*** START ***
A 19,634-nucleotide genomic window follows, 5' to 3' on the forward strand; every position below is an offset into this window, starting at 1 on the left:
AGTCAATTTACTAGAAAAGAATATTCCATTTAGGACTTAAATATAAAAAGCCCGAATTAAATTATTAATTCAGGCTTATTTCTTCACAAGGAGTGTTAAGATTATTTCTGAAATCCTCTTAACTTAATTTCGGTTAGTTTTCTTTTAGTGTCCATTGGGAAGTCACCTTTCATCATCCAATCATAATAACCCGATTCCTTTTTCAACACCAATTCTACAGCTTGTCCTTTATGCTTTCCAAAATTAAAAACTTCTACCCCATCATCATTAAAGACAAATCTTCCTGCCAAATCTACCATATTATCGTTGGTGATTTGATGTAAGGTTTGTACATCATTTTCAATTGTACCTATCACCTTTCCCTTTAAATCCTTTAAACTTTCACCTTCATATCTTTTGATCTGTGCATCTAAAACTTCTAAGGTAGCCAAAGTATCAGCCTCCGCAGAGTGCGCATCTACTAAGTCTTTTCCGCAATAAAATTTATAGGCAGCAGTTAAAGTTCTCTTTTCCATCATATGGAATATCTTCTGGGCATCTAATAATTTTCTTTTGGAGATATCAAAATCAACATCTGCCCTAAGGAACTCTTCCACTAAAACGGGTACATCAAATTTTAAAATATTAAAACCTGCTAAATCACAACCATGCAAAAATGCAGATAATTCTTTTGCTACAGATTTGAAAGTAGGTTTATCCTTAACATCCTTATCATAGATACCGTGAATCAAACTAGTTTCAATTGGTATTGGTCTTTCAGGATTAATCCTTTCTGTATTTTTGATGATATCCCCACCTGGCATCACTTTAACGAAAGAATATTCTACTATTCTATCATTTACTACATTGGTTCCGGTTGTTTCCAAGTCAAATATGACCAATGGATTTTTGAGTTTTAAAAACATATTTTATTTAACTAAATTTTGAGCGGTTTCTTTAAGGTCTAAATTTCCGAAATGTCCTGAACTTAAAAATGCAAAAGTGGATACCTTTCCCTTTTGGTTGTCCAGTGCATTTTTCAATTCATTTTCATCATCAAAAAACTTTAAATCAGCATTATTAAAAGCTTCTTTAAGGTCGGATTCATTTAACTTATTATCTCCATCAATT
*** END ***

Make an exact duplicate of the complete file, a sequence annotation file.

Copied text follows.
A 19,634-nucleotide genomic window follows, 5' to 3' on the forward strand; every position below is an offset into this window, starting at 1 on the left:
AGTCAATTTACTAGAAAAGAATATTCCATTTAGGACTTAAATATAAAAAGCCCGAATTAAATTATTAATTCAGGCTTATTTCTTCACAAGGAGTGTTAAGATTATTTCTGAAATCCTCTTAACTTAATTTCGGTTAGTTTTCTTTTAGTGTCCATTGGGAAGTCACCTTTCATCATCCAATCATAATAACCCGATTCCTTTTTCAACACCAATTCTACAGCTTGTCCTTTATGCTTTCCAAAATTAAAAACTTCTACCCCATCATCATTAAAGACAAATCTTCCTGCCAAATCTACCATATTATCGTTGGTGATTTGATGTAAGGTTTGTACATCATTTTCAATTGTACCTATCACCTTTCCCTTTAAATCCTTTAAACTTTCACCTTCATATCTTTTGATCTGTGCATCTAAAACTTCTAAGGTAGCCAAAGTATCAGCCTCCGCAGAGTGCGCATCTACTAAGTCTTTTCCGCAATAAAATTTATAGGCAGCAGTTAAAGTTCTCTTTTCCATCATATGGAATATCTTCTGGGCATCTAATAATTTTCTTTTGGAGATATCAAAATCAACATCTGCCCTAAGGAACTCTTCCACTAAAACGGGTACATCAAATTTTAAAATATTAAAACCTGCTAAATCACAACCATGCAAAAATGCAGATAATTCTTTTGCTACAGATTTGAAAGTAGGTTTATCCTTAACATCCTTATCATAGATACCGTGAATCAAACTAGTTTCAATTGGTATTGGTCTTTCAGGATTAATCCTTTCTGTATTTTTGATGATATCCCCACCTGGCATCACTTTAACGAAAGAATATTCTACTATTCTATCATTTACTACATTGGTTCCGGTTGTTTCCAAGTCAAATATGACCAATGGATTTTTGAGTTTTAAAAACATATTTTATTTAACTAAATTTTGAGCGGTTTCTTTAAGGTCTAAATTTCCGAAATGTCCTGAACTTAAAAATGCAAAAGTGGATACCTTTCCCTTTTGGTTGTCCAGTGCATTTTTCAATTCATTTTCATCATCAAAAAACTTTAAATCAGCATTATTAAAAGCTTCTTTAAGGTCGGATTCATTTAACTTATTATCTCCATCAATT